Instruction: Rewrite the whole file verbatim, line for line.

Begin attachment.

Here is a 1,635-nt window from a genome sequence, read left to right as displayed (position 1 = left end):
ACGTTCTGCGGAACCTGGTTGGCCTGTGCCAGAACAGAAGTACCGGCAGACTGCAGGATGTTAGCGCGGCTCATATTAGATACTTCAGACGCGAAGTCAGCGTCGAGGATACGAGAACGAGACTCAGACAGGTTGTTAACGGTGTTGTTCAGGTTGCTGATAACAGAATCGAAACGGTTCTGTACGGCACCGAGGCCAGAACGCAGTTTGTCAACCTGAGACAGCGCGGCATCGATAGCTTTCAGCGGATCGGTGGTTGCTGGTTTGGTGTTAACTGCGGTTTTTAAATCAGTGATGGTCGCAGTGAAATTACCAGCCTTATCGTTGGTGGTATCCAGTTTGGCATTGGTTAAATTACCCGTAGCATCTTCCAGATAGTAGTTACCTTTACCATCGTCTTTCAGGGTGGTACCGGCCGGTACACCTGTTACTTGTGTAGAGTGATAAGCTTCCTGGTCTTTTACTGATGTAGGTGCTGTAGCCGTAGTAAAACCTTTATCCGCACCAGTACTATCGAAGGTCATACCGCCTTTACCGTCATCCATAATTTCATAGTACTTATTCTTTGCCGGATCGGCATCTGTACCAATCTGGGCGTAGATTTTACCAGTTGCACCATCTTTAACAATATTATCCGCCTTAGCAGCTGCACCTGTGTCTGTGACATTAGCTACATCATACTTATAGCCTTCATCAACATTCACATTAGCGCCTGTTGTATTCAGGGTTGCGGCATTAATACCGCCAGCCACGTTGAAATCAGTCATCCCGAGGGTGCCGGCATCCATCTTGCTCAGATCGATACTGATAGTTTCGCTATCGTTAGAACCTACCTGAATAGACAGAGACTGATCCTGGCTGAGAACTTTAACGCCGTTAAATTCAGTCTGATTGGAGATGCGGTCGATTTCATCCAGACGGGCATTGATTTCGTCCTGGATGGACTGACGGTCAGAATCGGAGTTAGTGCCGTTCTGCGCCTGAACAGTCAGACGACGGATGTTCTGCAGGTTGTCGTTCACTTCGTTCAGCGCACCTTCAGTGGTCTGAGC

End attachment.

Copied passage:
Here is a 1,635-nt window from a genome sequence, read left to right as displayed (position 1 = left end):
ACGTTCTGCGGAACCTGGTTGGCCTGTGCCAGAACAGAAGTACCGGCAGACTGCAGGATGTTAGCGCGGCTCATATTAGATACTTCAGACGCGAAGTCAGCGTCGAGGATACGAGAACGAGACTCAGACAGGTTGTTAACGGTGTTGTTCAGGTTGCTGATAACAGAATCGAAACGGTTCTGTACGGCACCGAGGCCAGAACGCAGTTTGTCAACCTGAGACAGCGCGGCATCGATAGCTTTCAGCGGATCGGTGGTTGCTGGTTTGGTGTTAACTGCGGTTTTTAAATCAGTGATGGTCGCAGTGAAATTACCAGCCTTATCGTTGGTGGTATCCAGTTTGGCATTGGTTAAATTACCCGTAGCATCTTCCAGATAGTAGTTACCTTTACCATCGTCTTTCAGGGTGGTACCGGCCGGTACACCTGTTACTTGTGTAGAGTGATAAGCTTCCTGGTCTTTTACTGATGTAGGTGCTGTAGCCGTAGTAAAACCTTTATCCGCACCAGTACTATCGAAGGTCATACCGCCTTTACCGTCATCCATAATTTCATAGTACTTATTCTTTGCCGGATCGGCATCTGTACCAATCTGGGCGTAGATTTTACCAGTTGCACCATCTTTAACAATATTATCCGCCTTAGCAGCTGCACCTGTGTCTGTGACATTAGCTACATCATACTTATAGCCTTCATCAACATTCACATTAGCGCCTGTTGTATTCAGGGTTGCGGCATTAATACCGCCAGCCACGTTGAAATCAGTCATCCCGAGGGTGCCGGCATCCATCTTGCTCAGATCGATACTGATAGTTTCGCTATCGTTAGAACCTACCTGAATAGACAGAGACTGATCCTGGCTGAGAACTTTAACGCCGTTAAATTCAGTCTGATTGGAGATGCGGTCGATTTCATCCAGACGGGCATTGATTTCGTCCTGGATGGACTGACGGTCAGAATCGGAGTTAGTGCCGTTCTGCGCCTGAACAGTCAGACGACGGATGTTCTGCAGGTTGTCGTTCACTTCGTTCAGCGCACCTTCAGTGGTCTGAGC